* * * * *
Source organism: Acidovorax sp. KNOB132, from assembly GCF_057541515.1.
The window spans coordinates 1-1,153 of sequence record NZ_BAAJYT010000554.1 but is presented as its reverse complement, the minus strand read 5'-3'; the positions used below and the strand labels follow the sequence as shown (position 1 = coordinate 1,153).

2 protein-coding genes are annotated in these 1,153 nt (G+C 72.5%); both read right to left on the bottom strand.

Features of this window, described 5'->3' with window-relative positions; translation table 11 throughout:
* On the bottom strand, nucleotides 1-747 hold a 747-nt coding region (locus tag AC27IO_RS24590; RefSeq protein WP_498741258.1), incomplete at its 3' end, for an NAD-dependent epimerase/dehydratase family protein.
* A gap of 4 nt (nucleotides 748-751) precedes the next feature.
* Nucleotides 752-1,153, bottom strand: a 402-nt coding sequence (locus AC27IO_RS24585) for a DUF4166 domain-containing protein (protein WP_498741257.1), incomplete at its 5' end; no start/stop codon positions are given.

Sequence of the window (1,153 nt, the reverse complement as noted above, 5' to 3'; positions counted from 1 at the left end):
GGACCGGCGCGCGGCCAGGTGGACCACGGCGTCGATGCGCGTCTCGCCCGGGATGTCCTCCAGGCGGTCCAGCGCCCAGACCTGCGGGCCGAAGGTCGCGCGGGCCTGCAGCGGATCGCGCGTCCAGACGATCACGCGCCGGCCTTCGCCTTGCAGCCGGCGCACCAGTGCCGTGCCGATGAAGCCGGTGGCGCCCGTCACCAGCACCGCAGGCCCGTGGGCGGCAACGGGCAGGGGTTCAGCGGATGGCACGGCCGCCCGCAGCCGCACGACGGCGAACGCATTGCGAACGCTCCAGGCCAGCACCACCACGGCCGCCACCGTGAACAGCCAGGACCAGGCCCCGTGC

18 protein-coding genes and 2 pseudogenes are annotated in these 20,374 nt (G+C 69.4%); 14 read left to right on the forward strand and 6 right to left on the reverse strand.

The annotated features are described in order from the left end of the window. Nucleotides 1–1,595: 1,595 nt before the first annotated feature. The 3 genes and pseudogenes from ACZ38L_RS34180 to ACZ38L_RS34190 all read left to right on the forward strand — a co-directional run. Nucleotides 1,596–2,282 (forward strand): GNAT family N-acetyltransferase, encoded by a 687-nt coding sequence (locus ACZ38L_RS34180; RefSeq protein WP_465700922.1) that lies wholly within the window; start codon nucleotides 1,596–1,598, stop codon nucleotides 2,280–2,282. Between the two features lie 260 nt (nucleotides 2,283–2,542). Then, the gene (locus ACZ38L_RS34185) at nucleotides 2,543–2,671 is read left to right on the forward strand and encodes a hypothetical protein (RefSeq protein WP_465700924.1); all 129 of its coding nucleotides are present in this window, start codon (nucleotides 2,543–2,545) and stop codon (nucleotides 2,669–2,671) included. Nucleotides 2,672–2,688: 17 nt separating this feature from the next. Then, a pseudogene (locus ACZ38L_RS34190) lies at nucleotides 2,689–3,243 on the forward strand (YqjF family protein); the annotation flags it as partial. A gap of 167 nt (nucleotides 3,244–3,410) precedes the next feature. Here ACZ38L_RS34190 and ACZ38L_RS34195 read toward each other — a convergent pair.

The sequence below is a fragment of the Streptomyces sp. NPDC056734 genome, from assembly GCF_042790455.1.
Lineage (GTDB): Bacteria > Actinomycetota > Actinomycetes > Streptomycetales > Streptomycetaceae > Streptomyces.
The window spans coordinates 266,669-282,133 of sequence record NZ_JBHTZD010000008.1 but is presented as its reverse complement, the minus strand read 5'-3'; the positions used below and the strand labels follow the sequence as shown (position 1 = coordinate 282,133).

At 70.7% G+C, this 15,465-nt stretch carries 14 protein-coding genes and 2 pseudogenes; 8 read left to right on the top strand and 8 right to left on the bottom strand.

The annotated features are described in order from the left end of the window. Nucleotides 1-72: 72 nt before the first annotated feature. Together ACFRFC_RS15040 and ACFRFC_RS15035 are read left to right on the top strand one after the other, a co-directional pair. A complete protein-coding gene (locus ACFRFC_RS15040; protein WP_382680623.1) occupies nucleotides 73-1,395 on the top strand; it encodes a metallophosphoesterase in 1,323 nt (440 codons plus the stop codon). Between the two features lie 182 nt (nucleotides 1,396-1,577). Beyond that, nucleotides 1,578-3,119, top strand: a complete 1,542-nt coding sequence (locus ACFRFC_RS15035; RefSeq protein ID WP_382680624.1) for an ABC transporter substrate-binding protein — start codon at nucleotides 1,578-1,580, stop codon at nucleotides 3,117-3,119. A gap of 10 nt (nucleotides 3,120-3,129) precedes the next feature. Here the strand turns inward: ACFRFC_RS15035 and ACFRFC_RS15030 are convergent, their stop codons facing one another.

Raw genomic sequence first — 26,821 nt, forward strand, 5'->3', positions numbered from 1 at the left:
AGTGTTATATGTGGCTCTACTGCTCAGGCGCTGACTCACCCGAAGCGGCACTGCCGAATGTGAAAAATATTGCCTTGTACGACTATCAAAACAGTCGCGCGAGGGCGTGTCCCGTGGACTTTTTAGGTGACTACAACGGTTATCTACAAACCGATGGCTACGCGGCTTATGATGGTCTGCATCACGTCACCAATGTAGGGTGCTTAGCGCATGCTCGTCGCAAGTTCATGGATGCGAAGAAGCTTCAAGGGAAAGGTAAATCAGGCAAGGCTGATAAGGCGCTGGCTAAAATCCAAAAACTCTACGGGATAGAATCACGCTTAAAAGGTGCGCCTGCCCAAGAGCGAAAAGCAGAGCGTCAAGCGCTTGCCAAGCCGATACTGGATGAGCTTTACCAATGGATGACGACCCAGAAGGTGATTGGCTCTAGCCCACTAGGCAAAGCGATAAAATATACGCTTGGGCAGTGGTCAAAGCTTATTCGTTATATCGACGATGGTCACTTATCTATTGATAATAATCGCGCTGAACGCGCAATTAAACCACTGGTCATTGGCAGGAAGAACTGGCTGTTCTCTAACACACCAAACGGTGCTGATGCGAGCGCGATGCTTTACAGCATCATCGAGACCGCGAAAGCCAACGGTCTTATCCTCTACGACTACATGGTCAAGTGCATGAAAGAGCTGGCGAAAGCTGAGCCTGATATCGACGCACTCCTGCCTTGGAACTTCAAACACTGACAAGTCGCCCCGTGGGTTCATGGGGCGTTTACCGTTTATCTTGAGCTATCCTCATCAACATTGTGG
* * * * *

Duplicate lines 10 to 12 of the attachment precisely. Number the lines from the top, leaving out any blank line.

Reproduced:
18 protein-coding genes and 2 pseudogenes are annotated in these 20,374 nt (G+C 69.4%); 14 read left to right on the forward strand and 6 right to left on the reverse strand.

The annotated features are described in order from the left end of the window. Nucleotides 1–1,595: 1,595 nt before the first annotated feature. The 3 genes and pseudogenes from ACZ38L_RS34180 to ACZ38L_RS34190 all read left to right on the forward strand — a co-directional run. Nucleotides 1,596–2,282 (forward strand): GNAT family N-acetyltransferase, encoded by a 687-nt coding sequence (locus ACZ38L_RS34180; RefSeq protein WP_465700922.1) that lies wholly within the window; start codon nucleotides 1,596–1,598, stop codon nucleotides 2,280–2,282. Between the two features lie 260 nt (nucleotides 2,283–2,542). Then, the gene (locus ACZ38L_RS34185) at nucleotides 2,543–2,671 is read left to right on the forward strand and encodes a hypothetical protein (RefSeq protein WP_465700924.1); all 129 of its coding nucleotides are present in this window, start codon (nucleotides 2,543–2,545) and stop codon (nucleotides 2,669–2,671) included. Nucleotides 2,672–2,688: 17 nt separating this feature from the next. Then, a pseudogene (locus ACZ38L_RS34190) lies at nucleotides 2,689–3,243 on the forward strand (YqjF family protein); the annotation flags it as partial. A gap of 167 nt (nucleotides 3,244–3,410) precedes the next feature. Here ACZ38L_RS34190 and ACZ38L_RS34195 read toward each other — a convergent pair.

The sequence below is a fragment of the Streptomyces sp. NPDC056734 genome, from assembly GCF_042790455.1.